House torched as court grants bail to Coligny farmers accused of murdering teen

A farm house was burnt down by protestors in Coligny in the North West, after the magistrate granted bail to two farmers accused of killing 16-year-old Mathlomola Mosweu on April 20.

Protests erupted as Coligny residents received word that the two men accused of murder would be released on bail.

A house at Henk and Karen Keyser’s Rietvlei maize farm was engulfed in flames when petrol bombs were hurled inside, less than 30 minutes after judgment was handed down in the bail application.

Magistrate Magaola Foso released Pieter Doorewaard (26) and Phillip Schutte (34) on R5 000 bail each, sparking outrage among the crowd of about 500 people outside the court – and reigniting protests that brought the farming town to a standstill last week.

As the fire department and farmers attempted to extinguish the blaze, the farmer owner drew his gun and threatened journalists, before attacking AFP photographer Mujahid Safodien.

“He thought we came there with the protesters [who torched his house] and that we could have warned him about what they wanted to do, but we only arrived after it was already burning,” Safodien explained.

Doorewaard and Schutte are accused of throwing Matlhomola off a moving bakkie after catching him stealing sunflowers on a farm adjacent to the township where the teenager lived.

The cause of Matlhomola’s death is not yet known because the court has not yet received an autopsy report.

The pair were implicated in the killing by a witness to the incident, but his claims were dismissed by Foso because the accused had not yet participated in an identity parade.

The witness, Foso said, had also not yet confirmed whether Moshoue was the teenager he saw being thrown off the bakkie.

“The state is adamant that if it weren’t for the witness testimony, this case would not be enrolled,” Foso said in his bail judgment on Monday, adding that without the identity parade “there is no link between the witness statement” and the pair accused of the killing. [Thus] “there is no prima facie case against the two accused,” Foso said. 

The magistrate warned that the continued incarceration of Doorewaard and Schutte while they await trial could result in them suffering “irreparable” harm.

“What if the witness does not identify the accused as the people he saw committing a crime? Or he does not identify the deceased as the person he saw being thrown off the bakkie?” Foso asked, to the relief of the pair’s families, who began shaking each others hands in the court benches.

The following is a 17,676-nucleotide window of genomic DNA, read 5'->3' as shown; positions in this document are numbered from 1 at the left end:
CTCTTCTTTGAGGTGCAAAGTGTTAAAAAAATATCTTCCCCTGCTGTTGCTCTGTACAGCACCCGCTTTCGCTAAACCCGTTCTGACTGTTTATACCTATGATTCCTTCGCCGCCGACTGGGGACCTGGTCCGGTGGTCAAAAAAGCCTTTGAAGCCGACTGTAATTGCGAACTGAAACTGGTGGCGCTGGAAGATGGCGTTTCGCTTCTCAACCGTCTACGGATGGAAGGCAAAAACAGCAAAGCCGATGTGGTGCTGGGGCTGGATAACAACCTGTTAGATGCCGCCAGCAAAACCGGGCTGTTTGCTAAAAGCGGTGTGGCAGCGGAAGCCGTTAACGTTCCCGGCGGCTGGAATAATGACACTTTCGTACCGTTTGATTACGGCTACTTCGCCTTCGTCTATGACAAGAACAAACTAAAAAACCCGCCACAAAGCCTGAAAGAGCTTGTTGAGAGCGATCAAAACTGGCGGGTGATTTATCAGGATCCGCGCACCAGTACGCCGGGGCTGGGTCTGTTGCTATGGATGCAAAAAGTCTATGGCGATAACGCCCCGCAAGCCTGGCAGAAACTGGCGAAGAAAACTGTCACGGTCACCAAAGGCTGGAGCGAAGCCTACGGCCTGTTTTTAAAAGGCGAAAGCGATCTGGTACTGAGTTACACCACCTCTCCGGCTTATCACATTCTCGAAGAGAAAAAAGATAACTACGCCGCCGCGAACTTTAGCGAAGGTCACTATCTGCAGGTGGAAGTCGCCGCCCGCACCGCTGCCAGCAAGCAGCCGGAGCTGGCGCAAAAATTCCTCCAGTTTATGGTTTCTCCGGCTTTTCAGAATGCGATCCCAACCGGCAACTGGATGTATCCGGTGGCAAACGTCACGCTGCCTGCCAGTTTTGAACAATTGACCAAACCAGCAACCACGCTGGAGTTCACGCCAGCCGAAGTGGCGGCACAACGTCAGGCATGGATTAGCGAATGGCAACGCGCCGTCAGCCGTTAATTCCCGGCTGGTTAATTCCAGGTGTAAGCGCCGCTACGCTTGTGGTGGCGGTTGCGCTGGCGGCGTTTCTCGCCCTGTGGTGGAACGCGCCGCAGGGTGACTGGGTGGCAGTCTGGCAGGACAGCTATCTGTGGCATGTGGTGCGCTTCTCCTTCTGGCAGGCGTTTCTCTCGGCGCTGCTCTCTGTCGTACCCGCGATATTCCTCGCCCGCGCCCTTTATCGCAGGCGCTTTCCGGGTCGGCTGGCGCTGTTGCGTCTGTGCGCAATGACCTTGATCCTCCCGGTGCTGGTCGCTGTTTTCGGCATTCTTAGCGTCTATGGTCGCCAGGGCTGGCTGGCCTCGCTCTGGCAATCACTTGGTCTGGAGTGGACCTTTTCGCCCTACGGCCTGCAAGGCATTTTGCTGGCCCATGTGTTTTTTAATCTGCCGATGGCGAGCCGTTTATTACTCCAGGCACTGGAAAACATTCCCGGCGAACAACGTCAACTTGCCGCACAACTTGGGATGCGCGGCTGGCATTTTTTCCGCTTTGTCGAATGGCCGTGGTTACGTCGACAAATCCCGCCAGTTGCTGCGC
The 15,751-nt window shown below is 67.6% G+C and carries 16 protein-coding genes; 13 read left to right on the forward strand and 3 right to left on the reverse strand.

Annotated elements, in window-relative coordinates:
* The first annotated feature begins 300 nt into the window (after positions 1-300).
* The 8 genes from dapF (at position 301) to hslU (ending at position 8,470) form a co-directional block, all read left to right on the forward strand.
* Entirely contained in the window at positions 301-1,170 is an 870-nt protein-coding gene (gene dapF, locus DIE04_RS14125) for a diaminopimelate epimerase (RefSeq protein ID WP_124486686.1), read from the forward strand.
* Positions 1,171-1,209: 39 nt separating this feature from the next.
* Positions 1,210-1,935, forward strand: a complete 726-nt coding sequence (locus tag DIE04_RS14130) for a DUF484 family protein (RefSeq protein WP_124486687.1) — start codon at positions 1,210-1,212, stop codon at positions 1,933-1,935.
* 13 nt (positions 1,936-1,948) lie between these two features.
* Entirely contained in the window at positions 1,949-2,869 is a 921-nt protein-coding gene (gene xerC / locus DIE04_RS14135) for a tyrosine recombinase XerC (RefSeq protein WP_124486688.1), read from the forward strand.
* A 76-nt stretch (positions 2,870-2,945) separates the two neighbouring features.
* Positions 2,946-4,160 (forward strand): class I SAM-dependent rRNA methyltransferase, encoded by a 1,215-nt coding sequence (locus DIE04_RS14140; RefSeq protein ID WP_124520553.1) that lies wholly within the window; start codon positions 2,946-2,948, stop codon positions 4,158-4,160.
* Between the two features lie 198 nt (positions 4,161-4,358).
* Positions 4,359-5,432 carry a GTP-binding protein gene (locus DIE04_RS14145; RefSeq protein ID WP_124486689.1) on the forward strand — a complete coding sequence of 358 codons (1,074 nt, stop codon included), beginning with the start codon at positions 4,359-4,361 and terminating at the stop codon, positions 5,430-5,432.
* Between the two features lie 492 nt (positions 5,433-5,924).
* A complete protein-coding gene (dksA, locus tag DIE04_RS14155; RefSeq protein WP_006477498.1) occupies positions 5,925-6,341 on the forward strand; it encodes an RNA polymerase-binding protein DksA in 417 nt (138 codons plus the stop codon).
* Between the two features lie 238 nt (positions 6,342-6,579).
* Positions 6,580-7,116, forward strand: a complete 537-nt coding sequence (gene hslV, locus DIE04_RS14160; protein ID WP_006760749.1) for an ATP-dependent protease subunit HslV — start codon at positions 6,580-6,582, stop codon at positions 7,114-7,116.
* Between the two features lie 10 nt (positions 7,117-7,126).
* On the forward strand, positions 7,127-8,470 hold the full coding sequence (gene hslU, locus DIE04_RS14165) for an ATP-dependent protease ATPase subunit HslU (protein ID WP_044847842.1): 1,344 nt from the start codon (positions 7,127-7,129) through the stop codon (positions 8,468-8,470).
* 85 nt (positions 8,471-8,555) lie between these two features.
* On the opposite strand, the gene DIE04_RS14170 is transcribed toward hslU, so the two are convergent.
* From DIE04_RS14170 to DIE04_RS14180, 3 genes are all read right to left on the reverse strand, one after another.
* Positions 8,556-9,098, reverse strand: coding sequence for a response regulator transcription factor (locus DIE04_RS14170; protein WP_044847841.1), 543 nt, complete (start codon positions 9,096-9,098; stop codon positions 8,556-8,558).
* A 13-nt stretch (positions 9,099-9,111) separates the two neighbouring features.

Mathlomola’s father Sakkie Dingake loudly objected as Foso mulled over the amount at which to set bail.

“My son has passed on and these two are being released to go and work? What about my son?” Dingake said loudly in SeTswana.

Outside the court, the crowd grew bigger and more agitated, chanting “no bail” and arguing with members of the public order policing unit clad in full riot gear and backed up by police nyalas, water cannons and the fire department.

As Doorewaard and Schutte’s family and supporters left the courtroom, one of them was told by a Coligny resident that “this town is very small, you must know that”.

The National Prosecuting Authority spokesperson in the North West, Frank Lesenyego, said the NPA “respect the judgment but was disappointed because the court failed to consider the interests of the community”.

“When the trial starts we will make representations to the court about the involvement of these two in the killing,” Lesenyego added.

Police are patrolling the edges of the sunflower and maize farm where Mathlomola was killed as well as the surrounding farms, while local farmers have gathered at the Rietvlei farm to help extinguish the blaze and discuss what to do next.

The area remains on a knife edge, with small groups of residents from the Tlhabologang township gathering along the railway line, and some blocking the roads leading to the farms with burning tyres.

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Govan Whittles

Govan Whittles is a general news and political multimedia journalist at the Mail & Guardian. Born in King William's Town in the Eastern Cape, he cut his teeth as a radio journalist at Primedia Broadcasting. He produced two documentaries and one short film for the Walter Sisulu University, and enjoys writing about grassroots issues, national politics, identity, heritage and hip-hop culture.

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